Written by Wong Choon Mei, Politics Now!

KUALA LUMPUR (politicsnowmy) – A geopolitical storm – a US versus China proxy war no less – is hovering over Malaysia, with a controversial takeover deal that may effectively hand over 25% control of the Southeast Asian country’s strategic airport infrastructure to an American fund that has been accused of being “pro-Zionist”.

This has pushed Prime Minister Anwar Ibrahim, who has long tried to shake off his own image of being a “US boy”, into another uncomfortable position. He has lashed out at critics and political rivals for allegedly inciting “hatred and envy” over the deal, which his administration claims is a sure sign of the thumbs-up from global investors for Malaysian assets. Yet local currency, the ringgit, remains unloved and still trolling historic lows at around 4.71 to the the US dollar and 3.48 against the Singapore dollar at Friday’s closing.

Nonetheless, Anwar is expected to shed further light on the RM18.4 billion takeover offer for Malaysia Airports Holdings Bhd (MAHB) after returning from a working trip to Japan this weekend. His grip on power is not seen as strong but fortunately for his government, the Opposition led by ex-premier Muhyiddin Yassin is either still biding their time or are even more disorganized than the Anwar administration.

Still Anwar, while outwardly ramping up pro-Palestine campaigns across the country, stands to lose what little left of support he has from the Malay Muslims, who form the predominant electorate in the country, if he is unable to clarify the MAHB takeover well. He also stands to lose the support of the non-Malays, who dislike the US for its overly brash and bullying stance towards China.

“Without bringing in local polemics, overall the deal is seen as against Palestinian interests. Some see the takeover as America encircling China. Because today the world is split into China, Russia, Iran and Palestine versus the US, EU and Israel,” Tian Chua, a former Member of Parliament and current spokesman for activist group Palestine Solidarity Secretariat told Politics Now! in an interview on Sunday.

“They fear that once US takes over Malaysian air space via its air infrastructure, it will be a complete circle surrounding China. That’s why it’s also seen as a proxy war between Israel and Palestine because Blackrock is reputedly the largest investor in all US weapons and supplies to Israel.”

Tian Chua, spokesman for Palestine Solidarity Secretariat


Tian was referring to BlackRock, perhaps the world’s biggest asset manager with huge investments directly in Israel. Its New York-based unit GIP is in the consortium of four mounting the bid for MAHB and stands to be the biggest winner holding 25% control if the deal is rammed through.

The other three members are Abu Dhabi Investment Authority (ADIA), which will get only a 5% effective stake; local wealth fund Khazanah, which stands to boost its existing 33.2% stake to 40%; and national pension fund EPF, which will see its existing 7.9% stake drastically raised to 30%.

“One of the burning questions is why does a big-time New York high-flyer like BlackRock’s GIP want to invest with a chronic underperformer such as MAHB. There are bargains galore around the world due to Covid, the Ukraine crisis and now the Israel-Palestine conflict and de-dollarization are inflaming to the market shakeups,” a former head of money at a large foreign bank told Politics Now!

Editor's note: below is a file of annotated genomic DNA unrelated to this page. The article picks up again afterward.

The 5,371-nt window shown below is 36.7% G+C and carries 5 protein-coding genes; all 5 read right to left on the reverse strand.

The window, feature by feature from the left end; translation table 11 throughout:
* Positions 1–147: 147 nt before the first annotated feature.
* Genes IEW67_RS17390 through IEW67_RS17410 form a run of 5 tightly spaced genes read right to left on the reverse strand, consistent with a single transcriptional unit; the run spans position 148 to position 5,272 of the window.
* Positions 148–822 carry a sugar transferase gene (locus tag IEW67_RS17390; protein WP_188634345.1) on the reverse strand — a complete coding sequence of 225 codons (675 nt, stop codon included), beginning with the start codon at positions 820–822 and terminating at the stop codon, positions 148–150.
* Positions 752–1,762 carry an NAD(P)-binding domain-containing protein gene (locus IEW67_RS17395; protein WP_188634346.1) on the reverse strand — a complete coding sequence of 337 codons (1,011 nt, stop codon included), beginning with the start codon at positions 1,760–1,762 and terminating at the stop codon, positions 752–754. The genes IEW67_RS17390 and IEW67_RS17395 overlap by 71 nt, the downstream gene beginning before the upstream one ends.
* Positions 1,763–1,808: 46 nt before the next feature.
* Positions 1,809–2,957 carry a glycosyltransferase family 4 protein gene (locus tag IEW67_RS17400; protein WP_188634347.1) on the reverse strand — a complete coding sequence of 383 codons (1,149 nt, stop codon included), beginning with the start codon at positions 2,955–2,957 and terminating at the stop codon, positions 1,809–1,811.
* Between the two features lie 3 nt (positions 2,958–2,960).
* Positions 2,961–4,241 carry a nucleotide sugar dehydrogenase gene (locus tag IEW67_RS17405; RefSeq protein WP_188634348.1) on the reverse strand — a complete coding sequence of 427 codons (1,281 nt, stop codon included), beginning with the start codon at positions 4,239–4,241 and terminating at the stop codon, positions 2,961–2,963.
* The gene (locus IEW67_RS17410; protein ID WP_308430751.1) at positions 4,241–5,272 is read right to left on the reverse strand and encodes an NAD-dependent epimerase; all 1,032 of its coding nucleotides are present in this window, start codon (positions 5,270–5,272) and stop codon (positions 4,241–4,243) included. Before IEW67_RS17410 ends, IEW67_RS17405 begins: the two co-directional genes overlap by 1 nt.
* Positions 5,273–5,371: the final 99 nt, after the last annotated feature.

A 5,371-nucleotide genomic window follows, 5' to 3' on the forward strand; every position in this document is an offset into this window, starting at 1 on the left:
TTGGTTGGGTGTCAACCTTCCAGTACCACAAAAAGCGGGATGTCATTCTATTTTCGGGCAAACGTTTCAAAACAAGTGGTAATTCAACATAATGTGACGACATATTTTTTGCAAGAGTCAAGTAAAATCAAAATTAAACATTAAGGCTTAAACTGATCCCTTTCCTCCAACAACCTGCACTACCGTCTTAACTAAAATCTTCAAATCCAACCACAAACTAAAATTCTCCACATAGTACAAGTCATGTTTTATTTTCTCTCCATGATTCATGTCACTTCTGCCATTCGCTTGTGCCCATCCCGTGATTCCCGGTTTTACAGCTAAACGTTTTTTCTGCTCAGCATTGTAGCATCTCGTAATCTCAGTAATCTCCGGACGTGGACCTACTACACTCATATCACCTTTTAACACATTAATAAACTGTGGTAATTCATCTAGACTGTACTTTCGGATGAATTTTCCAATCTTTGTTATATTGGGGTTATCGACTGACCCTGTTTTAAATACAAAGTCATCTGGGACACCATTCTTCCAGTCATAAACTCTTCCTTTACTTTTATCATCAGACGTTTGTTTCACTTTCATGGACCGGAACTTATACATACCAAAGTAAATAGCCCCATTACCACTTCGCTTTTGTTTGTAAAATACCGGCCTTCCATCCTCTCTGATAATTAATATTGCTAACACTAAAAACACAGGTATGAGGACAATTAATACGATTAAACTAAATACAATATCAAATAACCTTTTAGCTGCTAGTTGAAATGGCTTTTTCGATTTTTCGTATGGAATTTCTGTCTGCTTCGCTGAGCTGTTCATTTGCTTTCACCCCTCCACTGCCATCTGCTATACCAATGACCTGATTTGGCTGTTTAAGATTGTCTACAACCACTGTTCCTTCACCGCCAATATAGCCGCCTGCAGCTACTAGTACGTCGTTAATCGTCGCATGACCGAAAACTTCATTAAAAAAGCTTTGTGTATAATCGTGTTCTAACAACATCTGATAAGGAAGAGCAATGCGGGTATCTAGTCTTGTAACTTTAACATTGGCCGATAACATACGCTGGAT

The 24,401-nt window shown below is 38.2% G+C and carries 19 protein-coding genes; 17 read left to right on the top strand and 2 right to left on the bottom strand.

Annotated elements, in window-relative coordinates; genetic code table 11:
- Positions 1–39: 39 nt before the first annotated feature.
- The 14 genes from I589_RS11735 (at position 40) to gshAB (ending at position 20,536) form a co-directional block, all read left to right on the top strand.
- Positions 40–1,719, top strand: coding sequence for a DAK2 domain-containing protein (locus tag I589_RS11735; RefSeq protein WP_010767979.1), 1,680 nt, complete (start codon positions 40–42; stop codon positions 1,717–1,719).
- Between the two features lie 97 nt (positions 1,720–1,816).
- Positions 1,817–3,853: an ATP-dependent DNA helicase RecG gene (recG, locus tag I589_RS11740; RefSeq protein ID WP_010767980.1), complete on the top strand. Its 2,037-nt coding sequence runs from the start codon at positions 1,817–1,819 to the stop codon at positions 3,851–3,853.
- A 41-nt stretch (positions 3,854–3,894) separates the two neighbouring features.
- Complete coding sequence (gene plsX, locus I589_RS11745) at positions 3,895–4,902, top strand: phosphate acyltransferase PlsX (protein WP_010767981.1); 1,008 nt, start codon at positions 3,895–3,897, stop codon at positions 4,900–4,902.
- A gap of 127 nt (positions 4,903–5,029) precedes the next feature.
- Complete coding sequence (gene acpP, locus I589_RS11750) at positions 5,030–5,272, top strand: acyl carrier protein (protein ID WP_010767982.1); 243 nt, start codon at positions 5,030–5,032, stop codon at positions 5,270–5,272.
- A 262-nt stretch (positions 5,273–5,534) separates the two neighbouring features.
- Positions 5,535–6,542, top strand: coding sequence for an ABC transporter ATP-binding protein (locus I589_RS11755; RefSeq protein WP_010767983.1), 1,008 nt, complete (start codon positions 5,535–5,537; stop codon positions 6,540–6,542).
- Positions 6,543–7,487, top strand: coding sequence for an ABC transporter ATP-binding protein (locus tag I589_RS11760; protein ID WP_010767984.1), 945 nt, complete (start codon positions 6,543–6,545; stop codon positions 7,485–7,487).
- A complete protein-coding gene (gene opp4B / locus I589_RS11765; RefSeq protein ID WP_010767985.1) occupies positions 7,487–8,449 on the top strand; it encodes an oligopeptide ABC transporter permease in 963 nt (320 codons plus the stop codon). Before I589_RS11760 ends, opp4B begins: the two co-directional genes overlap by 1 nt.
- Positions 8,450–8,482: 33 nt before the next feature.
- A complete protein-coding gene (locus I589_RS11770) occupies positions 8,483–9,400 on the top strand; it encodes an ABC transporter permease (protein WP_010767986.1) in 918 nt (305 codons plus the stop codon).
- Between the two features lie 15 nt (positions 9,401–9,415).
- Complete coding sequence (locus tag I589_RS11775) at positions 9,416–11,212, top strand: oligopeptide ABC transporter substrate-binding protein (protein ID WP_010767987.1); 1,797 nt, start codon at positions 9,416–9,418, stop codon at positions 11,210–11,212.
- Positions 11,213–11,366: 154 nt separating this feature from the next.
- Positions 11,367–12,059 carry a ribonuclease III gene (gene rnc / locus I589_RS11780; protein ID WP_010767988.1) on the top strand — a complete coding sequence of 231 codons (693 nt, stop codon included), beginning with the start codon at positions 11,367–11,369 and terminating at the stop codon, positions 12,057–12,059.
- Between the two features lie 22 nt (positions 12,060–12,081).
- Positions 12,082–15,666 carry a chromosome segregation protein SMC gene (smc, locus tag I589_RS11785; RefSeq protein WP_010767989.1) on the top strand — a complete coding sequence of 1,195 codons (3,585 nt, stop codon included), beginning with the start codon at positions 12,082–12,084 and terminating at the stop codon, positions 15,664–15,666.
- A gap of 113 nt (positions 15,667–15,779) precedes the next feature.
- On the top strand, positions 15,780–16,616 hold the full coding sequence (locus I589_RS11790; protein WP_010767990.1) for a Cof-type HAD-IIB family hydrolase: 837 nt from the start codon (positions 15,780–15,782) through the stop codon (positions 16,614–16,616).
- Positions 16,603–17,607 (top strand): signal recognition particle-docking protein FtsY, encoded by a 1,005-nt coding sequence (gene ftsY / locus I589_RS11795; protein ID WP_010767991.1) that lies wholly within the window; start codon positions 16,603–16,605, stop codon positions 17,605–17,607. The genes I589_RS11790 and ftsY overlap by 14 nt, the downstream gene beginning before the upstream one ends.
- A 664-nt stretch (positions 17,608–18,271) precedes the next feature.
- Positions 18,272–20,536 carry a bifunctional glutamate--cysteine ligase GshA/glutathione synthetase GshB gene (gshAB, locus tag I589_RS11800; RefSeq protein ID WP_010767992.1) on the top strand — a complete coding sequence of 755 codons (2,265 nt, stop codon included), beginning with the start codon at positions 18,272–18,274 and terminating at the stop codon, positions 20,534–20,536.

“If on a geopolitical plane, GIP is the biggest winner, then perhaps our own EPF is the biggest loser because sorry to say, MAHB doesn’t have a good history when it comes corruption and despite so much government help in the past, it is still unable to get rid of entrenched inefficiency or develop workable growth plans, or chart new courses because of the lack of fresh and sustainable ideas.”

Almost all the airports in Malaysia are managed by MAHB and its services have come under heavy criticism, with users long demanding improvement. Connectivity is also an issue. Compared to Singapore’s Changi and Thailand’s Suvarnabhumi, which scored 102.1 and 89.1 for connectivity, KLIA only has a connectivity rate of 59.9, according to Mavcom’s 2023 review.


Ironically, the top officers at Khazanah and EPF openly admit to MAHB’s underperformance even as they rush to plough in more money into the operator – warning that if the takeover bid fails, the prospects for MAHB could sour badly.

“We risk falling behind as other countries in the region have been investing aggressively to improve their airports,” Amirul Feisal, the managing director at Khazanah was reported as telling the Star newspaper.

“Regional peers have invested significantly larger amounts in the last five years (Thailand: RM6.6bil, Indonesia: RM12.0bil) than MAHB (RM1.4bil). There is an urgent need for MAHB to improve their services and invest to ensure that Malaysia too remains competitive as our regional peers are preparing for growth by investing in the gateways to their economic hubs. We have left it far way too long, and the country’s competitiveness is at stake.”

EPF’s chief executive officer Ahmad Zulqarnain was just as sanguine GIP could turn MAHB around, pointing to the success stories at Edinburgh Airport, Sydney Airport and Gatwick Airport after receiving life-breathing funds from GIP.

“When it comes to choosing who EPF works with, we always work with parties that have proven track records. We believe that GIP could bring innovative ideas and strategies to elevate the passenger experience.”

But has MAHB and its owners, which would include not only Khazanah and EPF but also the Malaysian government, left it “too long” and too late that perhaps only ‘political investors’ would come in now to pick up strategic national assets rather than the purely financial ones?

Written by Wong Choon Mei, Politics Now!